(a) mapping a GUI form to the flow diagram, such that each different statement in the flow diagram is separately mapped to a different group in the GUI form; and
(b) labeling each group in the GUI form based on a corresponding statement.
10. The method of claim 1, further comprising one of the steps of generating and modifying a graphical user interface (GUI) form, used for guiding the user through each interaction with the system, as defined by the generated statements.
11. The method of claim 10, further comprising the step of automatically modifying a flow diagram describing each interaction between the user and the system, as the GUI form is modified.
12. The method of claim 10, further comprising the step of automatically generating a flow diagram describing each interaction between the user and the system, as the GUI form is generated.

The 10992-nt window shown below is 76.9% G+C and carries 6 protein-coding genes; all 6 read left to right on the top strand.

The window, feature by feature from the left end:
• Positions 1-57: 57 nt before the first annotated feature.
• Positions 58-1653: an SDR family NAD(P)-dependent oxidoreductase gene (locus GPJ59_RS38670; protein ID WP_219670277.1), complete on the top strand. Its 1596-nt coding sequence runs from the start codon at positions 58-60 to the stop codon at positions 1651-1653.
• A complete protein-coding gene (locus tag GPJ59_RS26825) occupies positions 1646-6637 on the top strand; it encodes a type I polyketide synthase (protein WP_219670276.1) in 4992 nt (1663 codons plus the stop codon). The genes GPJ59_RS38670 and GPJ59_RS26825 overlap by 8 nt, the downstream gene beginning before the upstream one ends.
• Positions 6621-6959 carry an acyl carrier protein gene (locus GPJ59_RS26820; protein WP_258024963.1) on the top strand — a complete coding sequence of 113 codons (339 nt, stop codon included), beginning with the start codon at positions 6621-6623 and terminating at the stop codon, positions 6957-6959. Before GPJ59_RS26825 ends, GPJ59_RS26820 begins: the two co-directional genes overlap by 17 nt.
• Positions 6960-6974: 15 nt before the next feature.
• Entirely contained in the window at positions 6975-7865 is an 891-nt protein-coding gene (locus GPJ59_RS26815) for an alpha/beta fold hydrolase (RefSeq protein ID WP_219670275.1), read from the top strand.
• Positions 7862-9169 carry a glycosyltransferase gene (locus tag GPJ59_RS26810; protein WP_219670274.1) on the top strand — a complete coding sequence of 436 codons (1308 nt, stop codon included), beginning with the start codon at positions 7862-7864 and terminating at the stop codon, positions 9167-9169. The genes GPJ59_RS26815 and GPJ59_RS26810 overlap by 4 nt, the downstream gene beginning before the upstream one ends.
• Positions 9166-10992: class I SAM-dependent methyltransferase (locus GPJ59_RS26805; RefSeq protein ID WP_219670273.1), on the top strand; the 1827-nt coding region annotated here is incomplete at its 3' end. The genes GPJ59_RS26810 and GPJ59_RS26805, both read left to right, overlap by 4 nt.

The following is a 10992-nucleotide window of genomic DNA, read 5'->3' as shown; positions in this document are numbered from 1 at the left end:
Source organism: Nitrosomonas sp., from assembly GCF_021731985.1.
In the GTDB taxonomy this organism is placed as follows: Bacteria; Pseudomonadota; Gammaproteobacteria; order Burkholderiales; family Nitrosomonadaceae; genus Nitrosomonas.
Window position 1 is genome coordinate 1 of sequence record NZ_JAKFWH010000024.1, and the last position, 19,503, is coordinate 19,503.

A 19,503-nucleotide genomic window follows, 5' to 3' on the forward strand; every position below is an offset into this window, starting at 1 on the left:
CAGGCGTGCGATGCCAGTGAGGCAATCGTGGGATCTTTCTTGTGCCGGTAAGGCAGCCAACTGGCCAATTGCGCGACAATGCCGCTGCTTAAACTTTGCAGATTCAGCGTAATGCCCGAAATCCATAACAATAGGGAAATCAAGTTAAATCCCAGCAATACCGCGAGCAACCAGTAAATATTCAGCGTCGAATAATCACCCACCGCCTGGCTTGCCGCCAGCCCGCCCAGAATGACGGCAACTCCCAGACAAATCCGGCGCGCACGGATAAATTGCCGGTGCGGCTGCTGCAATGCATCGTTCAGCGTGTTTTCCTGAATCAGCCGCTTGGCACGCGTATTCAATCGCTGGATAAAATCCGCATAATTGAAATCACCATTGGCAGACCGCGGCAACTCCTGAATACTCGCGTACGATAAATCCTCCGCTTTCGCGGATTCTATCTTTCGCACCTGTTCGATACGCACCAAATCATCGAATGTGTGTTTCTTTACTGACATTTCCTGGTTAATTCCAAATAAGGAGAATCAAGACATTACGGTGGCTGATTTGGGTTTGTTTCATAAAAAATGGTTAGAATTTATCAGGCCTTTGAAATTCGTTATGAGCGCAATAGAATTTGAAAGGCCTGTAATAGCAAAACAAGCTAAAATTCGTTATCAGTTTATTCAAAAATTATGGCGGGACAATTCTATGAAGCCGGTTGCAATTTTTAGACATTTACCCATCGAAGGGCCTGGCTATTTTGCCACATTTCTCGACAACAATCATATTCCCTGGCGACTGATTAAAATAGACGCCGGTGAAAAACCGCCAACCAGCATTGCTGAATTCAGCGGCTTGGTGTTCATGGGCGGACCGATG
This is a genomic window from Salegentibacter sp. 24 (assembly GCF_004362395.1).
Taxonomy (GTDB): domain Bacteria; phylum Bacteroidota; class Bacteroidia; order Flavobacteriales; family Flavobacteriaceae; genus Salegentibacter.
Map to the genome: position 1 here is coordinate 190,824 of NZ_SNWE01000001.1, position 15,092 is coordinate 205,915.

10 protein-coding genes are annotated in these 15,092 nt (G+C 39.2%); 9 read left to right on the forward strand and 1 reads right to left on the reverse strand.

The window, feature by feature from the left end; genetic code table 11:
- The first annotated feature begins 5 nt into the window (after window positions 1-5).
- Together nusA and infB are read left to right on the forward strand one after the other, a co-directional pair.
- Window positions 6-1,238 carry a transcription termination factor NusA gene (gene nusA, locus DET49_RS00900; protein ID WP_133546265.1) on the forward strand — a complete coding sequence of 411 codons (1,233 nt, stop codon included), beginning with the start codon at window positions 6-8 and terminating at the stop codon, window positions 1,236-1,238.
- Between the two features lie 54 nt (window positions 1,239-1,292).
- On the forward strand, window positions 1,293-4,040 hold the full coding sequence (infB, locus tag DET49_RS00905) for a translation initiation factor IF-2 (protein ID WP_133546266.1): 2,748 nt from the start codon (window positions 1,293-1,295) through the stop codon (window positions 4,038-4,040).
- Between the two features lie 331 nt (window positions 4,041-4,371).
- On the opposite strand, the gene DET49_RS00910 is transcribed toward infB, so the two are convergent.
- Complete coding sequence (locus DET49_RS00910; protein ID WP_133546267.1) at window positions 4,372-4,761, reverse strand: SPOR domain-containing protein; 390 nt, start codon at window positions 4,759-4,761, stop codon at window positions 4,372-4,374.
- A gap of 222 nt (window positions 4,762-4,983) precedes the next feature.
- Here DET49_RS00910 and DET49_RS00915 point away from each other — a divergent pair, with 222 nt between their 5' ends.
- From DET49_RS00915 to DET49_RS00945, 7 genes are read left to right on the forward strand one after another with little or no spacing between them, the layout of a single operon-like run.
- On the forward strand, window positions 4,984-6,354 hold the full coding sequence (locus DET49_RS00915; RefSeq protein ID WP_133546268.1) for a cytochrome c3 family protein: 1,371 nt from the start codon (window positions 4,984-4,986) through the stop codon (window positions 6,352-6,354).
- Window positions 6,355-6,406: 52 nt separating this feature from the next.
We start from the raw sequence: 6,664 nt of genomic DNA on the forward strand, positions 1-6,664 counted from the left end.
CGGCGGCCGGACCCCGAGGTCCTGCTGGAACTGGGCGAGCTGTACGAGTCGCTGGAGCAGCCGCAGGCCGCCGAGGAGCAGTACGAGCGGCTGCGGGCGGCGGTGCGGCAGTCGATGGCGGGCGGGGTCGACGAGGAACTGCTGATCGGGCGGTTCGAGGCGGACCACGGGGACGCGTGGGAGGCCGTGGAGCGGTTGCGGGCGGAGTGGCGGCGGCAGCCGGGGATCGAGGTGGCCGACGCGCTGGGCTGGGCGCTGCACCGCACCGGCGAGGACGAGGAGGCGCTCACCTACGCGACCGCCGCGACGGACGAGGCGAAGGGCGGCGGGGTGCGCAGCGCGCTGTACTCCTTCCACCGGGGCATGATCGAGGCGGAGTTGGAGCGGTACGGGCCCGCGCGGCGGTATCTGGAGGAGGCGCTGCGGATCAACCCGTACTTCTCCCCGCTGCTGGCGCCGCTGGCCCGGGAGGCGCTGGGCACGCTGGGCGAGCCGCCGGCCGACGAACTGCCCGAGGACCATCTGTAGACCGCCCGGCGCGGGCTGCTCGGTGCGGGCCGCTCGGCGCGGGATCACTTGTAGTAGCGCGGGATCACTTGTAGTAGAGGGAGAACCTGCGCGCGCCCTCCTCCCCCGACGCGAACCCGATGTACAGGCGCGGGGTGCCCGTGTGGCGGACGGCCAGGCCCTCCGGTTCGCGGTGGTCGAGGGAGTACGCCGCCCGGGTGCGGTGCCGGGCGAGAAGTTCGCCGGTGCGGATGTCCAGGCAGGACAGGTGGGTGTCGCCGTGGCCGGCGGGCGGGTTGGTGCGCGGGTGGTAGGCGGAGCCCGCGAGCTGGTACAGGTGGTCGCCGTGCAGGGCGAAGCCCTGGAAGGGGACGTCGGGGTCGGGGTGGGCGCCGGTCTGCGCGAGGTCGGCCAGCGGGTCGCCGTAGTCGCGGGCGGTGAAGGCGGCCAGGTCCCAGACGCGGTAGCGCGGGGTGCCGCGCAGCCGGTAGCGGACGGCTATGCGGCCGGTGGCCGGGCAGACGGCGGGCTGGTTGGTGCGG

13. The method of claim 12, wherein the step of automatically generating a flow diagram comprises the steps of:
(a) mapping the GUI form to the flow diagram;
(b) ensuring that each interaction shown in the GUI form is present in the flow diagram; and
(c) for each interaction in the GUI form, ensuring that information from statements corresponding to each activity in the GUI form are included in a corresponding interaction in the flow diagram.
14. The method of claim 13, further comprising the step of prompting a user to identify any statement information not automatically recognized.
15. The method of claim 6, further comprising the step of automatically generating test scripts based on the flow diagram.
16. The method of claim 15, wherein the step of automatically generating test scripts based on the flow diagram comprises the steps of:
(a) parsing the flow diagram such that each statement corresponding to a different interaction between the user and the system is identified;
(b) providing a graphical user interface (GUI) form used for guiding the user through each interaction with the system and parsing diagram mapping information that maps the flow diagram to the GUI form;
(c) parsing the GUI form to identify individual GUI components;
(d) mapping each GUI component to a statement in the flow diagram;
(e) for each GUI component, parsing the statement mapped to that GUI component; and